Business/E-Business
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3/31/2008
12:18 PM
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So, Lady, You Want to Grow Your Smaller Business? Here's Some Advice

Apparently, women are starting businesses at twice the rate of men. That statistic has caught the eye of none other than Microsoft which is teaming up with a bunch of small business experts in a series of conferences kicking off this week in five cities across the country just for women to network and learn. Men, go watch some basketball.

Apparently, women are starting businesses at twice the rate of men. That statistic has caught the eye of none other than Microsoft which is teaming up with a bunch of small business experts in a series of conferences kicking off this week in five cities across the country just for women to network and learn. Men, go watch some basketball.According to the Center for Women's Business Research, for "the past two decades, majority women-owned firms have continued to grow at around two times the rate of all firms (42 percent vs. 24 percent)." This has prompted Microsoft Office Live Small Business to team up with a bunch of small-business experts -- like author Susan Wilson Solovic, radio personality Rich Sloan, and Internet marketing expert John Jantsch -- to put together a conference series called "Vision to Venture."

The conferences will be held across the country -- St. Louis, San Diego, Miami, Austin, and Seattle -- for $59 per person. (Portions of the proceeds will be donated to Dress for Success.) There will be an on-demand Webcast for those who can't attend, starting in mid-May.

What are the issues unique to women in smaller businesses? According to Slovic, "some of the challenges women entrepreneurs have are not being able to articulate their vision in a big way."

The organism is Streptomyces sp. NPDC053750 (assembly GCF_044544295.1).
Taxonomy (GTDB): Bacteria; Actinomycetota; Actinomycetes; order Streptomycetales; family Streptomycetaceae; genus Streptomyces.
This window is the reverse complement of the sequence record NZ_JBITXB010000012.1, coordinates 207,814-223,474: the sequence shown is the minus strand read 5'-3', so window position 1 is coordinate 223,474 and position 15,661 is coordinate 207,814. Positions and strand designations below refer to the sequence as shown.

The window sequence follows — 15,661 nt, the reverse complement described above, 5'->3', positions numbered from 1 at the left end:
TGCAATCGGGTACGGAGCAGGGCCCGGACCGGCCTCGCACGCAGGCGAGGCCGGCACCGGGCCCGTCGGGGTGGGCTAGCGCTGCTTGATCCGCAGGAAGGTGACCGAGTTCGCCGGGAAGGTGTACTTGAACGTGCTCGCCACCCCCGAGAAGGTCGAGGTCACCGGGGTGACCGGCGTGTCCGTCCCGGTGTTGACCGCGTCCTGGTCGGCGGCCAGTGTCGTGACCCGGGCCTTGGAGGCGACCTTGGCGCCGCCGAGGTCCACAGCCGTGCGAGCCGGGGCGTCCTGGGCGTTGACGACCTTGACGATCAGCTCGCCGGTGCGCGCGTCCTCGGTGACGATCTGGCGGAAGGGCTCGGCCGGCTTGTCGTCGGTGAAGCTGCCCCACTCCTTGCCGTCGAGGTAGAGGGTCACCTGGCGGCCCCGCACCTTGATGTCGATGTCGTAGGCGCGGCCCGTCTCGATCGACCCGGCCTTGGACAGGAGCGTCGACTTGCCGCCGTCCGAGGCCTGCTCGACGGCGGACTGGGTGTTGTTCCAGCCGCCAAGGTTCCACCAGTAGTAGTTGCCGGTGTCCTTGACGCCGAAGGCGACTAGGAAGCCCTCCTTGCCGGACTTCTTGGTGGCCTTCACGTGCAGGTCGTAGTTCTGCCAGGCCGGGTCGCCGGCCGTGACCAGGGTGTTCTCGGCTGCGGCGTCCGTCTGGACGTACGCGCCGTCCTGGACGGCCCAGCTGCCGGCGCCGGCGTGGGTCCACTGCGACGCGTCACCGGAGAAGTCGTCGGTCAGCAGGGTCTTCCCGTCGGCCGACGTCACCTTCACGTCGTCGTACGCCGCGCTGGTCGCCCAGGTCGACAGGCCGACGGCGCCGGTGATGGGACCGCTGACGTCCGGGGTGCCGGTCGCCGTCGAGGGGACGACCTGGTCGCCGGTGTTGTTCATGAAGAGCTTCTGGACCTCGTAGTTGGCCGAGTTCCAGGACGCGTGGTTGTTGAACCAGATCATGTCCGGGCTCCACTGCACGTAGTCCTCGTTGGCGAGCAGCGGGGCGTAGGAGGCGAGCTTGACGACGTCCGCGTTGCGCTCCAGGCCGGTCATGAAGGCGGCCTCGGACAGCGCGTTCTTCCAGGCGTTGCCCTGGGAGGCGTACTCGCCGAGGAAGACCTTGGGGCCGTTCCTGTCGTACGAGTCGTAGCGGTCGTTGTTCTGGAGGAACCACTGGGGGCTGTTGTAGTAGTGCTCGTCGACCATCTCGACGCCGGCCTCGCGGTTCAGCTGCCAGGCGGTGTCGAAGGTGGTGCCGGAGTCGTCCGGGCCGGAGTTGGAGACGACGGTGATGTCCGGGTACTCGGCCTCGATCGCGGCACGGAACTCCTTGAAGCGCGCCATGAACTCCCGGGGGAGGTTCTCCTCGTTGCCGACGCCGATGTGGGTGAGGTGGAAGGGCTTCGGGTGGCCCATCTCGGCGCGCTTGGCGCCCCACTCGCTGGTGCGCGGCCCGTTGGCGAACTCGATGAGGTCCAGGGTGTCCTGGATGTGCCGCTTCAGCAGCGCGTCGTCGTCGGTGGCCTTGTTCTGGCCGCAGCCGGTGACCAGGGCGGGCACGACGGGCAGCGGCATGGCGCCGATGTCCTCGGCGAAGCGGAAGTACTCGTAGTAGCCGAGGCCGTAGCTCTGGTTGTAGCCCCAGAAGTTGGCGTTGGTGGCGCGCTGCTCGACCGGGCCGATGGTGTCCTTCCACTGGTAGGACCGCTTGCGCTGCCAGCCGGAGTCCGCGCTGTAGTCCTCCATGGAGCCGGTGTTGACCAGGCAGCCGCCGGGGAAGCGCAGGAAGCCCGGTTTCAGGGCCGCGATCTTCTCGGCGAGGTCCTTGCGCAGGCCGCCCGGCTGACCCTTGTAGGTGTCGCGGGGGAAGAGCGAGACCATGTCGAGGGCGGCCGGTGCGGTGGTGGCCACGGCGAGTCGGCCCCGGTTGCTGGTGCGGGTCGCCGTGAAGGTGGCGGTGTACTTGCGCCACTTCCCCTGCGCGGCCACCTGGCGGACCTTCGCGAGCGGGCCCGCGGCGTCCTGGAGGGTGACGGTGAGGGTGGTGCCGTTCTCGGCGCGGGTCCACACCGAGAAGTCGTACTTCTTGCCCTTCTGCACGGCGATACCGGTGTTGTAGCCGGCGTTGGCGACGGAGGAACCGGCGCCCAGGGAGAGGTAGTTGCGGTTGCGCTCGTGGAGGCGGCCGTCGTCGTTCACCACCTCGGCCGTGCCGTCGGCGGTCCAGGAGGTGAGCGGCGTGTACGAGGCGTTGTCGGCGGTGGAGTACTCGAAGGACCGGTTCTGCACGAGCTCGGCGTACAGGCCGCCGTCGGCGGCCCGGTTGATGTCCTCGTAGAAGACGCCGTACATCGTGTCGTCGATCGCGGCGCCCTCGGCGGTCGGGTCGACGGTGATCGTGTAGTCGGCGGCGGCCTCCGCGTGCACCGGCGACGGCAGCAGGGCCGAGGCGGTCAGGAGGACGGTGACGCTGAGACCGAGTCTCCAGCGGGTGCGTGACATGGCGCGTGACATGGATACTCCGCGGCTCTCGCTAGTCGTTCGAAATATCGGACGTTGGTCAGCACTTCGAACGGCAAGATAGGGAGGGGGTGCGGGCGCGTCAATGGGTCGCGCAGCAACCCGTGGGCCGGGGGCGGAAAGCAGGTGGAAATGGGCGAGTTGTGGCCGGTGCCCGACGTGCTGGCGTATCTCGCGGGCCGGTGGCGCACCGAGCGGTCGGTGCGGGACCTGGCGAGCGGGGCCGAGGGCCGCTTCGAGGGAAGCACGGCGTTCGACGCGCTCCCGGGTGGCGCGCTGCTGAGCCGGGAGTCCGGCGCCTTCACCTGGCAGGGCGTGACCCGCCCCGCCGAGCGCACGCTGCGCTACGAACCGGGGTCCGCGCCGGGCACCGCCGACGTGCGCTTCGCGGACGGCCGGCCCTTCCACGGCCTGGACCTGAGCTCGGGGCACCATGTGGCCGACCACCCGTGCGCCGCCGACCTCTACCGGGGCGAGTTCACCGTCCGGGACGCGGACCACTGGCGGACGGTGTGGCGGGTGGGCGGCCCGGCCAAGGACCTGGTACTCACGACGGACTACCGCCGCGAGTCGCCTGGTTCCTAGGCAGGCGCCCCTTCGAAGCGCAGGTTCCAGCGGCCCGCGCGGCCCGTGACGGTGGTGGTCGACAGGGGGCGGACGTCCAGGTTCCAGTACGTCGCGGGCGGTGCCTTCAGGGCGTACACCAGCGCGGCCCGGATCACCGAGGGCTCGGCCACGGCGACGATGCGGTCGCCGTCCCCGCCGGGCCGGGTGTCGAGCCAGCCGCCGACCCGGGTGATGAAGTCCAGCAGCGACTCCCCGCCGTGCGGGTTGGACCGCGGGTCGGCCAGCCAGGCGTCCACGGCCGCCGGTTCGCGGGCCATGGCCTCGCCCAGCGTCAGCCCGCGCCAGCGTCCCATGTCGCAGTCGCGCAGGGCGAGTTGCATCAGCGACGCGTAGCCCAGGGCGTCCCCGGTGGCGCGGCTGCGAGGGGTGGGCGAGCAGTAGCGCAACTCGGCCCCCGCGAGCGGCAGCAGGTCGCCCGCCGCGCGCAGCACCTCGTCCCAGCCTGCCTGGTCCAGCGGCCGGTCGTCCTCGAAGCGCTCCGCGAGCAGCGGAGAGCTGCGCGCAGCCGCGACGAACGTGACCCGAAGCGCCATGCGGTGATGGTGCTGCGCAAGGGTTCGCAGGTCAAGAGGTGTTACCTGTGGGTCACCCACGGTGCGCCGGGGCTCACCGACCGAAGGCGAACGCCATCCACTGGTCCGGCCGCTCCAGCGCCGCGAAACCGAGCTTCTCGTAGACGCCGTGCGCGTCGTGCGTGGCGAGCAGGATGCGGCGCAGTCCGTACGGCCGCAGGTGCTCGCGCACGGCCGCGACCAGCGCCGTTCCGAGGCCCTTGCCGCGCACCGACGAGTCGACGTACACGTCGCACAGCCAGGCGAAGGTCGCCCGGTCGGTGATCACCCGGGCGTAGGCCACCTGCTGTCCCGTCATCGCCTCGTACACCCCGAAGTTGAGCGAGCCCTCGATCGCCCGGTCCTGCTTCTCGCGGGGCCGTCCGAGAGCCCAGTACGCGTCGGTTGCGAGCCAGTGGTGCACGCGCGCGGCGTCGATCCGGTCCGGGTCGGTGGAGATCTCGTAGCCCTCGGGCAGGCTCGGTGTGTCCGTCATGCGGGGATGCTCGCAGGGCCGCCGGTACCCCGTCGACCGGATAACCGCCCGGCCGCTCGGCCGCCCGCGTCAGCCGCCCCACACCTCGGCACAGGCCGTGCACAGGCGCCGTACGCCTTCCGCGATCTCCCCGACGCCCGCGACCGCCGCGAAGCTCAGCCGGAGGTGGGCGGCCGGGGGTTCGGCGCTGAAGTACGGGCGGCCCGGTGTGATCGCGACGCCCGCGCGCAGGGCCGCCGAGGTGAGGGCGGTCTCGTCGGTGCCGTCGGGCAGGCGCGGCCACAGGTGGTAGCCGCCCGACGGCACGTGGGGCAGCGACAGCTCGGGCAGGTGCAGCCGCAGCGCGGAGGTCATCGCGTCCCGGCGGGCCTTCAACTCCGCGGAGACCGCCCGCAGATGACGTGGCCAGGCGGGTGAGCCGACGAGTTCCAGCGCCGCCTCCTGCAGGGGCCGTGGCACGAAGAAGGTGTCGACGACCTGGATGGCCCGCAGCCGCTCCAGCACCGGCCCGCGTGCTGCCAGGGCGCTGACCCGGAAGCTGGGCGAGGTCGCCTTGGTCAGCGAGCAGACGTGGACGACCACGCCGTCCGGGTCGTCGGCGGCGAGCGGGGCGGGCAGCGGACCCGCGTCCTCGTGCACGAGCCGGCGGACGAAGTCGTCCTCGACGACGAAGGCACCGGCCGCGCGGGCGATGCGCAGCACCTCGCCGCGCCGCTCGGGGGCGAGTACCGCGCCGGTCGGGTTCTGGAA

She says: "Women as a rule do not flaunt their style or success. Don't be afraid to think big and bold. If you were in an elevator and had only 30 seconds to pitch a potential customer or client or patient -- what would you say to intrigue them?" Among her recommendations to women entrepreneurs is to find an experienced mentor.

Sloan notes that women entrepreneurs are usually "balancing work, family and volunteering." His advice is that in addition to a business plan, women entrepreneurs need a "life plan."

Jantsch's focus is on getting to know the customers -- and he recommends blogging as a way to do that. "Blogging is becoming one of the most powerful trust- and traffic-building tools that any small- business owner can tap, whether you want to attract customers from around the world or around the block," he says.

There probably will be more advice at the conference -- as well as the chance to meet other women entrepreneurs. It's no longer a man's world -- the rate at which women are staring businesses is no better indication of that -- but sometimes it's nice to just be with your own kind.

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